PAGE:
The room was still dark when she felt the sheepskin–lined cuffs fitted around her wrists and ankles. When she was secured, he lights came on without warning, stabbing through her frightened pupils. She issued a low moan as ice-cold but expert hands slipped a needle into the pale flesh of her elbow pit.
The room slowly resolved. She realized she was in a surgical theater. She was naked. Windows lined the round room along the ceiling. She could see faces, hazy and indistinct, yet somehow familiar. Scraps of a well-worn nightmare, perhaps. And then he stepped into view. Naked except for surgical gloves, he loomed over her before turned to address the audience.
"Please don't put your faith in market forces. It's a popular idea: that Adam Smith's invisible hand would do a better job of designing care than leaders with plans can." The audience brayed and clapped.
She blinked in confusion and tried to scream. Only a hoarse cry came out. “I’ve paralyzed your vocal cords, dear,” turning to look at her, “so please be quiet and let your betters talk.” His deranged eyes worked at cross-purposes to stare at her before he turned away.
"And it's important also to make health a human right because the main health determinants are not health care but sanitation, nutrition, housing, social justice, employment, and the like." He crossed to the foot of the gurney she was strapped to. He selected a scalpel from the cart nearby and deftly cut a deep circle at the base of her right big toe. Her cry came out as only a gurgle.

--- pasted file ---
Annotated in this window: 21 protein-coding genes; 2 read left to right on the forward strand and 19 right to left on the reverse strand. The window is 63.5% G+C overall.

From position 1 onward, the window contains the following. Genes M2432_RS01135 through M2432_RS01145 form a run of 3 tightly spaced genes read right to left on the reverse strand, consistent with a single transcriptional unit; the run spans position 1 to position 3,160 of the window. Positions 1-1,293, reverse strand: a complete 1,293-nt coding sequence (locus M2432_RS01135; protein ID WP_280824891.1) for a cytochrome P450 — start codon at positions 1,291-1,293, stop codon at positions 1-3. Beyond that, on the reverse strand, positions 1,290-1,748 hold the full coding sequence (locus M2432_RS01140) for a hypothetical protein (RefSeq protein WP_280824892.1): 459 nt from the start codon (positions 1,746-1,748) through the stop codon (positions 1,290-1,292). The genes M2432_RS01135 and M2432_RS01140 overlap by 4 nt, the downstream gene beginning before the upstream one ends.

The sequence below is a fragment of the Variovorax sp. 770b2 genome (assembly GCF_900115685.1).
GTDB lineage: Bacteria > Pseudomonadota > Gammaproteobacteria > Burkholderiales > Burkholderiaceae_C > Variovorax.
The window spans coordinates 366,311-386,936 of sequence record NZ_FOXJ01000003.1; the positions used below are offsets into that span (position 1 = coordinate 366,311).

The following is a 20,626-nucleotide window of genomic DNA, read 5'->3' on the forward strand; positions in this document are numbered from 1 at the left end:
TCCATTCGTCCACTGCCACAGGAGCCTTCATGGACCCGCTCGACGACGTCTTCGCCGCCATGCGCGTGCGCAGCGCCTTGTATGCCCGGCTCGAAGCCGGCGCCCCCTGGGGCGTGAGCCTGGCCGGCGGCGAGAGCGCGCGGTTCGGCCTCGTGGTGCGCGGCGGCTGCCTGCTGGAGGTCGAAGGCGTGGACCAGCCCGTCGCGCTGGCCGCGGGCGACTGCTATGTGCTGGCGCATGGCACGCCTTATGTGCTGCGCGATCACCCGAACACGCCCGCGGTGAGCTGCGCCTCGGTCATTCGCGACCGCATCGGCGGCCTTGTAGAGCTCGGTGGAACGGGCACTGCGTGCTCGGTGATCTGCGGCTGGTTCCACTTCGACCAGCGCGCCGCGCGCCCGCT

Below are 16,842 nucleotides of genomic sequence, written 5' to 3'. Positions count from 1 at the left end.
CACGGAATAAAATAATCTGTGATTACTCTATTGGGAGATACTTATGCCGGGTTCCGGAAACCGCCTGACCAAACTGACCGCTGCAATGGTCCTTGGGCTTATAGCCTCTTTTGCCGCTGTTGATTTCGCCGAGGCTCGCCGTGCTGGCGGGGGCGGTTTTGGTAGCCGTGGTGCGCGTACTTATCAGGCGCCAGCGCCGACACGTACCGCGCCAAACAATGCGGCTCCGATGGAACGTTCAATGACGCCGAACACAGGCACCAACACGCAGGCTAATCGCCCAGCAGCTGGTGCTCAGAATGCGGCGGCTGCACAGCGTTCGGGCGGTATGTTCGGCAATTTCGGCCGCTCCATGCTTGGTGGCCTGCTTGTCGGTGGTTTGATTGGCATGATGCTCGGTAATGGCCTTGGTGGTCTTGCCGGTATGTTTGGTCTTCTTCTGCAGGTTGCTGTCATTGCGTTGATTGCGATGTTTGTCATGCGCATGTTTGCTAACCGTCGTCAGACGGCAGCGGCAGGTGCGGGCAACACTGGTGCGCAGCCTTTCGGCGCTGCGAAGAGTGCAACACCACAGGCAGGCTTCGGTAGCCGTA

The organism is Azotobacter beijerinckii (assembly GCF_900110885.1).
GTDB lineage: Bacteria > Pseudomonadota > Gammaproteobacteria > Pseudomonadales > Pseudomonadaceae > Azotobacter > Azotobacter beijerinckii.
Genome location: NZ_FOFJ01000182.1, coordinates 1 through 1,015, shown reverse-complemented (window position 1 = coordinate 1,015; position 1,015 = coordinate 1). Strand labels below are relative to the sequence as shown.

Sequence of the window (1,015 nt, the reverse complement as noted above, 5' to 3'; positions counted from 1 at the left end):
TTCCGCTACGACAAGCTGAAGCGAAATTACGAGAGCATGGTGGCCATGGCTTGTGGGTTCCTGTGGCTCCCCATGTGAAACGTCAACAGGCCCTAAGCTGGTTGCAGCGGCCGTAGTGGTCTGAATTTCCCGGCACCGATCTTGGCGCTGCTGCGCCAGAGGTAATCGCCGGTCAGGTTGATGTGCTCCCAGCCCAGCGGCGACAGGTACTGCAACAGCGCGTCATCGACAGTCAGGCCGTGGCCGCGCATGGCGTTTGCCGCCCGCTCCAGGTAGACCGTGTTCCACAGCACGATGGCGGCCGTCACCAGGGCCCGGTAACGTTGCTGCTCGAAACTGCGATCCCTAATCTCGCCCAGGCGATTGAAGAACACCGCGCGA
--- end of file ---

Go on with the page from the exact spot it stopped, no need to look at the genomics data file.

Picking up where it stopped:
“If we can't standardize appropriate parts of our processes to absolute reliability, we cannot approach perfection." He grunted to work latexed fingernails under the skin of her toe. With a sigh of pleasure he de-gloved the skin of her toe and tossed it on her belly.
"Young doctors and nurses should emerge from training understanding the values of standardization and the risks of too great an emphasis on individual autonomy." He flourished with the scalpel as he spoke. When he turned, she saw that he had a full-on erection.
He ran the scalpel along her legs as he grew quiet, cutting the faintest of lines into her skin. She looked away, desperate to dissociate herself from the pain. The hooting faces behind the glass were finally clear as they pressed ever closer and jostled for a better view. The tightly drawn face on one, perpetually surprised at her own pustulence; the sagging bitch-tits and rape whistle of another; and, finally, the pinched face of Vinegar Joe attempting to leer and distain simultaneously.
He picked up her toe skin and toyed with it. “"Health care is a common good—,” he droned, “single payer, speaking and buying for the common good." She watched, gagging, as he tugged her toe skin down over the turgid tip of his penis.
With a series of quick slashes, he cut a deep slit into her side, between her ribs and hip. Still in shock from that pain, she could barely react when he stabbed his toe-skinned penis into the wound.
Thrusting with every word, he jabbed frantically into her. "The unaided human mind,” he laughed out as she began to weep, “and the acts of the individual,” he snarled, “cannot assure excellence.” Blood smeared them both. “Health care is a system,” he growled and then spat into her tear-filled eyes, “and its performance is… A. Systemic . Property!" He finished and turned to the windows, gore and semen dripping from his dwindling member. He bowed to the hooting and gibbering legislature.
The confirmation process was complete.